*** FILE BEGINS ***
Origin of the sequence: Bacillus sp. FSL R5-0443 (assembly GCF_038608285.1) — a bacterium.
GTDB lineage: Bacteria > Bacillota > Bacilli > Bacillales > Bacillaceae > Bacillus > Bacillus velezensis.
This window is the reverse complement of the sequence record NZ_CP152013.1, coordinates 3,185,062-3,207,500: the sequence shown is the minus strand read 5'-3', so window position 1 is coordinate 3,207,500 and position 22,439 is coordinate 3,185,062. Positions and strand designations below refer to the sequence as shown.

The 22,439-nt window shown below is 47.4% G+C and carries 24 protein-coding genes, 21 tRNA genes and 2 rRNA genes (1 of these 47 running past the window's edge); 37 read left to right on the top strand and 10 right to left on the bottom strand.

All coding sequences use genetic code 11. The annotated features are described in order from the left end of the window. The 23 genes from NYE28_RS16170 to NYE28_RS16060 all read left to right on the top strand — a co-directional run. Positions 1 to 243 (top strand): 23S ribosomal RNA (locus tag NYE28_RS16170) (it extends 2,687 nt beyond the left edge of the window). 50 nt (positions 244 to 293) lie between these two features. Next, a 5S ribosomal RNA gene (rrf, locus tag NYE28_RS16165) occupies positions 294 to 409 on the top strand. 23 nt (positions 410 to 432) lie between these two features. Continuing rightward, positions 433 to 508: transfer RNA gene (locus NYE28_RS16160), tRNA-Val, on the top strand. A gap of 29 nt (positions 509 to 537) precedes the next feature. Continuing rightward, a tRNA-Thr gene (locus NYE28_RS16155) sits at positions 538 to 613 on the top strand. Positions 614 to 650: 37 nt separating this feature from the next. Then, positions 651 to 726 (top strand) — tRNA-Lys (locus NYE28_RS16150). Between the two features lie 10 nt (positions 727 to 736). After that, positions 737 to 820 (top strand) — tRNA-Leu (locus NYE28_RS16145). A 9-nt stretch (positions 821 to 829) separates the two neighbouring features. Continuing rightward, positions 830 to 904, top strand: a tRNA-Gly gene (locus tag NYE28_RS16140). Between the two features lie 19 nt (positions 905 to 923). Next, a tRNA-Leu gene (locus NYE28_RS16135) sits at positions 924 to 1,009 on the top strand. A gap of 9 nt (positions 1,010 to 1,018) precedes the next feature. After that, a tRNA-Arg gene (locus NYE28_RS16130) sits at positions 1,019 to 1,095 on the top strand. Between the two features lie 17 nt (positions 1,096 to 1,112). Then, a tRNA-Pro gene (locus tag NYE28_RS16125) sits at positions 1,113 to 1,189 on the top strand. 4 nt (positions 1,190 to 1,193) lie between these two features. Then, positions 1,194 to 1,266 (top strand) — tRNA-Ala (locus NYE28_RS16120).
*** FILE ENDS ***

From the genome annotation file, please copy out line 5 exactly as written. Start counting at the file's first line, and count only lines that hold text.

All coding sequences use genetic code 11. The annotated features are described in order from the left end of the window. The 23 genes from NYE28_RS16170 to NYE28_RS16060 all read left to right on the top strand — a co-directional run. Positions 1 to 243 (top strand): 23S ribosomal RNA (locus tag NYE28_RS16170) (it extends 2,687 nt beyond the left edge of the window). 50 nt (positions 244 to 293) lie between these two features. Next, a 5S ribosomal RNA gene (rrf, locus tag NYE28_RS16165) occupies positions 294 to 409 on the top strand. 23 nt (positions 410 to 432) lie between these two features. Continuing rightward, positions 433 to 508: transfer RNA gene (locus NYE28_RS16160), tRNA-Val, on the top strand. A gap of 29 nt (positions 509 to 537) precedes the next feature. Continuing rightward, a tRNA-Thr gene (locus NYE28_RS16155) sits at positions 538 to 613 on the top strand. Positions 614 to 650: 37 nt separating this feature from the next. Then, positions 651 to 726 (top strand) — tRNA-Lys (locus NYE28_RS16150). Between the two features lie 10 nt (positions 727 to 736). After that, positions 737 to 820 (top strand) — tRNA-Leu (locus NYE28_RS16145). A 9-nt stretch (positions 821 to 829) separates the two neighbouring features. Continuing rightward, positions 830 to 904, top strand: a tRNA-Gly gene (locus tag NYE28_RS16140). Between the two features lie 19 nt (positions 905 to 923). Next, a tRNA-Leu gene (locus NYE28_RS16135) sits at positions 924 to 1,009 on the top strand. A gap of 9 nt (positions 1,010 to 1,018) precedes the next feature. After that, a tRNA-Arg gene (locus NYE28_RS16130) sits at positions 1,019 to 1,095 on the top strand. Between the two features lie 17 nt (positions 1,096 to 1,112). Then, a tRNA-Pro gene (locus tag NYE28_RS16125) sits at positions 1,113 to 1,189 on the top strand. 4 nt (positions 1,190 to 1,193) lie between these two features. Then, positions 1,194 to 1,266 (top strand) — tRNA-Ala (locus NYE28_RS16120).